This was, however, the year of defensive teams playing boring hockey (an opinion, not fact) so both the Colorado Avalanche and the Vancouver Canucks were eliminated early in the playoffs. This didn't keep Forsberg from winning both the Art Ross Trophy and the Hart Trophy. He was a little sad about edging out a friend from the title, but Näslund was compensated with the Lester B. Pearson Trophy. Early in the 2003-2004 season Forsberg sustained yet another injury, this time to his stomach. After missing 19 games he was yet again back on the ice, hopefully to be able to complete his career.
Forsberg has won about everything you can in the NHL. He has the same sort of feelings as Tommy Salo and Mats Sundin when it comes to Sweden's national team. If their teams are eliminated they come home to play in the World Championships, something we as Swedes enjoy, since it raises the attraction of this rather mediocre tournament by a significant amount. This has given Forsberg a few titles on the international level too.
The one thing he still lacks is the Swedish championship title, and he wants it bad. So bad that he has stated that he will finish his career playing for Modo Hockey, earning approximately nothing compared to his NHL salary, for a shot at the Swedish title. With a probable NHL lockout in the fall of 2004 this year might be the last we will see Forsberg in the worlds greatest hockey league. If this happens, Forsberg will almost certainly get the last title he's chasing. Modo Hockey will have Forsberg, Näslund and the Sedin twins and Tommy Salo and Niklas Lidström will probably also play for Modo Hockey since their original team, Västerås IK, doesn't play in the highest league in Sweden. This will, arguably, make Modo Hockey the worlds greatest team in 2005 and the other teams in the Sweden will probably let Forsberg and friends have their way.
Update, Sept 22 2004
The NHL lockout is now a fact and most of the swedes in the league are returning home. Peter Forsberg, dissapointed with the way he played in the last two World Championships and the World Cup, actually signed a contract for the complete season in Sweden whereas most of the other players will return mid-season if the NHL starts again.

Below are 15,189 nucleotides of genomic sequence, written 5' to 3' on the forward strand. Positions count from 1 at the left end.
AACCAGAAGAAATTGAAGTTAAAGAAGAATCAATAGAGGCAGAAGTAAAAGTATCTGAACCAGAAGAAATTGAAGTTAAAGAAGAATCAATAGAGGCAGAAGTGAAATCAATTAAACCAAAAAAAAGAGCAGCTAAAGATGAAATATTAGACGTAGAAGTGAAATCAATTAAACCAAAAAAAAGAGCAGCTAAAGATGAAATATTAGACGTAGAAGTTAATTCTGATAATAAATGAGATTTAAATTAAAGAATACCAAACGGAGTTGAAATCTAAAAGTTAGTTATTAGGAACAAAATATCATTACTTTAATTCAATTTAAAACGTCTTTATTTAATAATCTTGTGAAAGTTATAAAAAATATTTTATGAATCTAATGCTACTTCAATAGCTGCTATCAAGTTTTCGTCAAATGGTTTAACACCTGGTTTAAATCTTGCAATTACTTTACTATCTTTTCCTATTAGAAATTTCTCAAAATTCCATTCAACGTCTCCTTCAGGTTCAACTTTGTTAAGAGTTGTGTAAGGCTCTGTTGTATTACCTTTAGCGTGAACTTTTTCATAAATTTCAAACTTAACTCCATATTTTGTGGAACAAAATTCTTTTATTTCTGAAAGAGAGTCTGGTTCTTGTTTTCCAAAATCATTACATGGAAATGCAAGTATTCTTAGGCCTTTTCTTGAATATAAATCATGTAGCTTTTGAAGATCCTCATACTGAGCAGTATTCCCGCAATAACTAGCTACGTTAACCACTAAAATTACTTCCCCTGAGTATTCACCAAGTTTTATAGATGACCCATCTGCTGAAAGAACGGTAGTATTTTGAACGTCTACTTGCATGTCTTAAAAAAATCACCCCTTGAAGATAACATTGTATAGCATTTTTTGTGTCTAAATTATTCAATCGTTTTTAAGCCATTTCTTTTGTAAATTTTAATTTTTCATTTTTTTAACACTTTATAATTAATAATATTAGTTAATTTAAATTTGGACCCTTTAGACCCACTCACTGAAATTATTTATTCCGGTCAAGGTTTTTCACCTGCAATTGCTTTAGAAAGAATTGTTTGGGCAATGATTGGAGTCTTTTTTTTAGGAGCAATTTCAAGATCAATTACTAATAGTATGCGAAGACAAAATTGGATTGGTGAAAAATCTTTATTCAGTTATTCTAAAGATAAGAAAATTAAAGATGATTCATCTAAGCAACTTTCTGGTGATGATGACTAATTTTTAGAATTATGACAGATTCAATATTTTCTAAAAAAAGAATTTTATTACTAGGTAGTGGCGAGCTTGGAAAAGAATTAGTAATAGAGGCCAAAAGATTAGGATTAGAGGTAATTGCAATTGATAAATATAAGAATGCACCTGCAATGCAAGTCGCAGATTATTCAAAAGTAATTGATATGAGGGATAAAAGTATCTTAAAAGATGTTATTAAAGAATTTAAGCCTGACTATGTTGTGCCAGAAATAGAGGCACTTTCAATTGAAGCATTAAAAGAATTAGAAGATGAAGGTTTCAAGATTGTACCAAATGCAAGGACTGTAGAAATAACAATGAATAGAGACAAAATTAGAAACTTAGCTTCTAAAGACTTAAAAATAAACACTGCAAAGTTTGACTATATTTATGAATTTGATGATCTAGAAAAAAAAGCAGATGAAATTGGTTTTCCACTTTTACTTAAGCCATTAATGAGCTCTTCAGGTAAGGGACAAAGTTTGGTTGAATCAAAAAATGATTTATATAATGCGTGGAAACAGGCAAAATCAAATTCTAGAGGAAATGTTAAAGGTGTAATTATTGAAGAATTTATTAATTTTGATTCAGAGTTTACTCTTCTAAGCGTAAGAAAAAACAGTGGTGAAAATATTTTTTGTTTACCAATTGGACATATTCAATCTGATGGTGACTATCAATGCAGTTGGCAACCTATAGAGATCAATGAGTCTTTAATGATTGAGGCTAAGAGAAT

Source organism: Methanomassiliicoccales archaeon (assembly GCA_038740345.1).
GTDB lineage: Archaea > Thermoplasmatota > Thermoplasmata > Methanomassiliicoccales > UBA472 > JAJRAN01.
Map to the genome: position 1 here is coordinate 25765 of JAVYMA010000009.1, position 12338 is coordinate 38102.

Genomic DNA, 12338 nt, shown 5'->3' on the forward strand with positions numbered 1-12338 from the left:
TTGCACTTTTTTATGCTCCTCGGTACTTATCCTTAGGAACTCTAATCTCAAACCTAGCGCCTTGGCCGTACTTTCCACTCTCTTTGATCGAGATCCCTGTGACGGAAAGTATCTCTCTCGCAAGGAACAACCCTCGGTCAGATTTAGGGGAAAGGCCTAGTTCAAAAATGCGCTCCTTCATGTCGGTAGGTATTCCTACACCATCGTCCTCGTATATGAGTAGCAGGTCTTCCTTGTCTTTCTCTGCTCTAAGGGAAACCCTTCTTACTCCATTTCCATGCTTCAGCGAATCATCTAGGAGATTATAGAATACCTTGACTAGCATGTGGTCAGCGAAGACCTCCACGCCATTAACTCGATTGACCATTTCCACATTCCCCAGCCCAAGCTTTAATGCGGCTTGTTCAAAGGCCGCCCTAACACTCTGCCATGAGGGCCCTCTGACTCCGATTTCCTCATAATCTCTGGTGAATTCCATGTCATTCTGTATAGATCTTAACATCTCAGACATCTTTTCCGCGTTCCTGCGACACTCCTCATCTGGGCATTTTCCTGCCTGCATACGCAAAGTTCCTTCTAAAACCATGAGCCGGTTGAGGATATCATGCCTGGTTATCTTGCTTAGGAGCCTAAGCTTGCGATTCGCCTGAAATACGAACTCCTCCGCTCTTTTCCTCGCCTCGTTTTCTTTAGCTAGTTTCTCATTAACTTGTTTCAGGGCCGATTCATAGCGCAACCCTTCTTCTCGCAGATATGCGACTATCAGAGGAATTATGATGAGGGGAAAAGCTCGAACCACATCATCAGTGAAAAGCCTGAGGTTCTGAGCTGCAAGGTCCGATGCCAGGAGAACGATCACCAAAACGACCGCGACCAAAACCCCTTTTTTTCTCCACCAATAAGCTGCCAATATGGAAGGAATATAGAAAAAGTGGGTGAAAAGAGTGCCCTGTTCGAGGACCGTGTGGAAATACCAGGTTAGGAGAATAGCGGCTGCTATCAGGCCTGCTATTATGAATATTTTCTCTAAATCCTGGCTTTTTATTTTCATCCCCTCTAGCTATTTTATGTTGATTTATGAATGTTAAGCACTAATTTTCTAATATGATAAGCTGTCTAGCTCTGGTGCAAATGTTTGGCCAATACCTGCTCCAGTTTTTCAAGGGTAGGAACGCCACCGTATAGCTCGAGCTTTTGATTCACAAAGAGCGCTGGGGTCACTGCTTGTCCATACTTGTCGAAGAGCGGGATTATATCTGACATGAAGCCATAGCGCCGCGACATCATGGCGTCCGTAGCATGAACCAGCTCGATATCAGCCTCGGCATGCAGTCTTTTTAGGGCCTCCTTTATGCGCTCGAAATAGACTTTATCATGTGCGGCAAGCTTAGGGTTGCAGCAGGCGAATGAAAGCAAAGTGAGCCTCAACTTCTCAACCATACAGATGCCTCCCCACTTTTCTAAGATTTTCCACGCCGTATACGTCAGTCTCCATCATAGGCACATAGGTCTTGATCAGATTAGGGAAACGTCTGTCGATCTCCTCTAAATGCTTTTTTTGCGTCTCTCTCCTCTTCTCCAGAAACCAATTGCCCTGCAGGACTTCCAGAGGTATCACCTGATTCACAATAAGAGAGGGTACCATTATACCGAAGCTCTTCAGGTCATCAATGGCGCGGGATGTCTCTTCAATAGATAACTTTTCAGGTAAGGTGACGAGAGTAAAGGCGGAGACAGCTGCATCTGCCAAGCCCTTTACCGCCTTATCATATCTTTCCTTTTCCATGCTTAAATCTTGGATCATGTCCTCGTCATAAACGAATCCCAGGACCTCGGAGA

His first game in Sweden since the finals in -94 ended in the penalty box, but he managed to score an amazing slapshot goal before that. However, if he doesn't pick up his game quite a bit, it looks like it will be the Sedin twins who'll rule the ice this year.
Update, Sept 1 2005
The NHL lockout came and went. Peter Forsberg played for Modo together with the Sedin twins, Markus Näslund and Tommy Salo, to name the most famous names. It did not go as planned however. Injuries to stomach, feet and lastly to his hand ruined the season and he once again missed the chance of a Swedish championships title.
With the new salary cap in place Colorado couldn't afford to keep him and Philadelphia Flyers offered him a deal he couldn't refuse. He took a pay cut and is not even the highest earning swede in the NHL anymore. He actually could have earned more in some other team, Los Angeles Kings was rumored to have offered him top pay, but Forsberg had other motivations than money. He wanted to play for a team with a realistic chance of winning the Stanley Cup, and he didn't want to play in the same conference as his old team.
His arrival in Philadelphia was met with high anticipation and sales of season tickets sky-rocketed. The coming season will tell if Forsberg still can perform magic on ice or if his body is too badly worn down. Let's hope for the former.
Update, February 21 2007
Forsberg was traded by Philadelphia to the Nashville Predators on February 21, 2007, in exchange for Ryan Parent, Scottie Upshall, a first round pick and third round draft pick in the 2007 Entry Draft.